I read this term shave cream in NY Times today. According to the results in COCA (Corpus of Contemporary American English), shaving cream (I also found this word in the dictionary) is far more common ...
17
votes
6answers
43k views

Difference between “movie”, “film” and “motion picture”

What is the difference between movie, film and motion picture? In school I learned that a movie is played in a cinema, but film is also used to describe this.
3
votes
1answer
192 views

If I change the part containing “conceivably”, does this sentence still have the same meaning?

I found a sentence in my programming book: Note that the delimiter does not have to be a bracket and could be conceivably any character. If I extracted the part: could be conceivably any ...
1
vote
3answers
5k views

“Scholar” vs. “scientist”

I mainly associate scholar with scholarship. But what's its etymological origin? On scientific websites both scholar and scientist seem to be used with the same meaning; A graduate working actively on ...
5
votes
2answers
7k views

Difference between “memoir” and “biography”

I am an avid reader, and noticed that books I checked out from the library lately seem to use "memoir" and "biography" interchangeably, although they are all shelved as "biographies". Is there an ...
4
votes
2answers
3k views

“cold cash” vs. “hard cash”

Context (New York Times): Besides piling into Treasuries, institutional investors are also seeking out the safety of cold, hard cash, pouring billions into commercial bank accounts backed up ...
5
votes
3answers
7k views

What's the difference between the various dialects of English?

I've read and heard "British English", "American English", "Australian English", etc. I know there are differences in accents and word choices but is there a larger difference that makes ...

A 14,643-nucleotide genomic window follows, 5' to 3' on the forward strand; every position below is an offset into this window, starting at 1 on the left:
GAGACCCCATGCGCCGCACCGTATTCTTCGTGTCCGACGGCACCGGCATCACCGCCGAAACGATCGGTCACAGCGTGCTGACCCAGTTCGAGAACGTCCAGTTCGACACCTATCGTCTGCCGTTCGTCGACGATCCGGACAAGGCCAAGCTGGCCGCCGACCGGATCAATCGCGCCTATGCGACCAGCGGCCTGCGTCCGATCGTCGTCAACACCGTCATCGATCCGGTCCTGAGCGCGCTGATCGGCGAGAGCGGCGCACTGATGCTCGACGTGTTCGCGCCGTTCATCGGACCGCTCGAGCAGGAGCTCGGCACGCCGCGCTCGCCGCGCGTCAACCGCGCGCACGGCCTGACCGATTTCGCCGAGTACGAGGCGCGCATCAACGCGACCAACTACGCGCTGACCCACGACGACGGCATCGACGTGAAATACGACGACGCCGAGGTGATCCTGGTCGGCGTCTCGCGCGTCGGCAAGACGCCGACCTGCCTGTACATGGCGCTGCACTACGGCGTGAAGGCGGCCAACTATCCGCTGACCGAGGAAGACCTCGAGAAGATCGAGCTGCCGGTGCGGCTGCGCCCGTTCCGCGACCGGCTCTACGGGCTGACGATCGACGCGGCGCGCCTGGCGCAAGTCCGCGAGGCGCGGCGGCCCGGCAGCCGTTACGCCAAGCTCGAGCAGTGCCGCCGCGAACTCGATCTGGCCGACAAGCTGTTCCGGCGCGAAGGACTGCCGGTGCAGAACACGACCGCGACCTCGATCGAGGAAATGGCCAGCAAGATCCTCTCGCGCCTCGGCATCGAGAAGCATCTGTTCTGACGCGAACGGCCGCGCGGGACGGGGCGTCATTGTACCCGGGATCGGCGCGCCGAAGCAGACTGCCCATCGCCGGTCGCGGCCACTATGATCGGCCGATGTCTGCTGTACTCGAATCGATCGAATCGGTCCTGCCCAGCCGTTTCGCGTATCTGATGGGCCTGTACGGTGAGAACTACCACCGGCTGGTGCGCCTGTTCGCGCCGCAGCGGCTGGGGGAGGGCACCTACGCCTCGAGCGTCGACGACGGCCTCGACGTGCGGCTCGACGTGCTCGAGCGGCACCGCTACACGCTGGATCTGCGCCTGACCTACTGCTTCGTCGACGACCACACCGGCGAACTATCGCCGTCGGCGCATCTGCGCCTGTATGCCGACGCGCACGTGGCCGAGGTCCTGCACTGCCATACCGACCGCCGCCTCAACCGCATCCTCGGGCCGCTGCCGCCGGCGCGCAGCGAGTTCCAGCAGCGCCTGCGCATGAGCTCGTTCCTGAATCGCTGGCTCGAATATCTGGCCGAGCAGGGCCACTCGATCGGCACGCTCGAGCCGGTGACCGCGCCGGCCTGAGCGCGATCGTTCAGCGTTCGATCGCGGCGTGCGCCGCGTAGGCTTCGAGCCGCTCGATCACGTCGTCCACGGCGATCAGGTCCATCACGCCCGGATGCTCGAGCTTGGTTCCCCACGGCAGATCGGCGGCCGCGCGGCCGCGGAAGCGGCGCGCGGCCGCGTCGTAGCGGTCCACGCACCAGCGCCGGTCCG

1
vote
2answers
1k views

What does “life plays tricks on him” mean?

What does this statement mean? Life plays tricks on him. Is it similar to He has a twisted fate.
10
votes
2answers
7k views

“Intent” vs. “intention”

How are intent and intention distinguished in terms of usage? My guess after checking my pocket dictionary is Intent is used to mean a bad purpose. Their intent to kill the boy is crystal ...
1
vote
3answers
11k views

What's the difference between “I want” and “I am wanting”?

What is the difference between the two? Why and where is the latter very strange sounding variant used?
3
votes
3answers
17k views

“I'm starving” vs. “I'm starved”

I've heard on some American TV shows "I'm starving" instead of "I'm starved". What is the correct usage of both sentences?.
7
votes
2answers
14k views

What is the difference between “vouch” and “guarantee”?

To me, there is a difference between "vouch" and "guarantee". To vouch for someone, you are stating that because of your relationship, you have knowledge that their character is good. However, I ...
3
votes
4answers
15k views

Difference between ritual, festival, and ceremony